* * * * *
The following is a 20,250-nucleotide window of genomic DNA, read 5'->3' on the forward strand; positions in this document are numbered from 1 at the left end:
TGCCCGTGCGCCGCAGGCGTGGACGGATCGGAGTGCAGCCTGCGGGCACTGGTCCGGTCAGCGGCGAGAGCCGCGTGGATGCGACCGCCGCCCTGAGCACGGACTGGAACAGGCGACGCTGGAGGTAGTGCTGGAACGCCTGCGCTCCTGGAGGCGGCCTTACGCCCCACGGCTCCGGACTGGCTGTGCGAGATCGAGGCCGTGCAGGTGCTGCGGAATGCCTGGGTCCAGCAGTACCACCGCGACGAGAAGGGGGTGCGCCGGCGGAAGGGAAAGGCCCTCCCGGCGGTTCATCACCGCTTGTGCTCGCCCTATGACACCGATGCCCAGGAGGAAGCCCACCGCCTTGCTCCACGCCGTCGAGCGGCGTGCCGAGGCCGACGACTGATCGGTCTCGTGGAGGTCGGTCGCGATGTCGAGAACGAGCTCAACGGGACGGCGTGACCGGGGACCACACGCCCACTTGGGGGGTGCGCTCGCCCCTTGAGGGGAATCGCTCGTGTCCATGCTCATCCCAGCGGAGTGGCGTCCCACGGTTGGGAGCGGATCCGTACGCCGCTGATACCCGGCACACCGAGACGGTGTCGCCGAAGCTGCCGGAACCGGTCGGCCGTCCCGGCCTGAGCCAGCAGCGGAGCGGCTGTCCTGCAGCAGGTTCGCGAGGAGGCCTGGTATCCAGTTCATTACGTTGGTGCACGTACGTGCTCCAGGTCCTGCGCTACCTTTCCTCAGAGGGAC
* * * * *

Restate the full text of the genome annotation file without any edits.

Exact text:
The following is a 20,250-nucleotide window of genomic DNA, read 5'->3' on the forward strand; positions in this document are numbered from 1 at the left end:
TGCCCGTGCGCCGCAGGCGTGGACGGATCGGAGTGCAGCCTGCGGGCACTGGTCCGGTCAGCGGCGAGAGCCGCGTGGATGCGACCGCCGCCCTGAGCACGGACTGGAACAGGCGACGCTGGAGGTAGTGCTGGAACGCCTGCGCTCCTGGAGGCGGCCTTACGCCCCACGGCTCCGGACTGGCTGTGCGAGATCGAGGCCGTGCAGGTGCTGCGGAATGCCTGGGTCCAGCAGTACCACCGCGACGAGAAGGGGGTGCGCCGGCGGAAGGGAAAGGCCCTCCCGGCGGTTCATCACCGCTTGTGCTCGCCCTATGACACCGATGCCCAGGAGGAAGCCCACCGCCTTGCTCCACGCCGTCGAGCGGCGTGCCGAGGCCGACGACTGATCGGTCTCGTGGAGGTCGGTCGCGATGTCGAGAACGAGCTCAACGGGACGGCGTGACCGGGGACCACACGCCCACTTGGGGGGTGCGCTCGCCCCTTGAGGGGAATCGCTCGTGTCCATGCTCATCCCAGCGGAGTGGCGTCCCACGGTTGGGAGCGGATCCGTACGCCGCTGATACCCGGCACACCGAGACGGTGTCGCCGAAGCTGCCGGAACCGGTCGGCCGTCCCGGCCTGAGCCAGCAGCGGAGCGGCTGTCCTGCAGCAGGTTCGCGAGGAGGCCTGGTATCCAGTTCATTACGTTGGTGCACGTACGTGCTCCAGGTCCTGCGCTACCTTTCCTCAGAGGGAC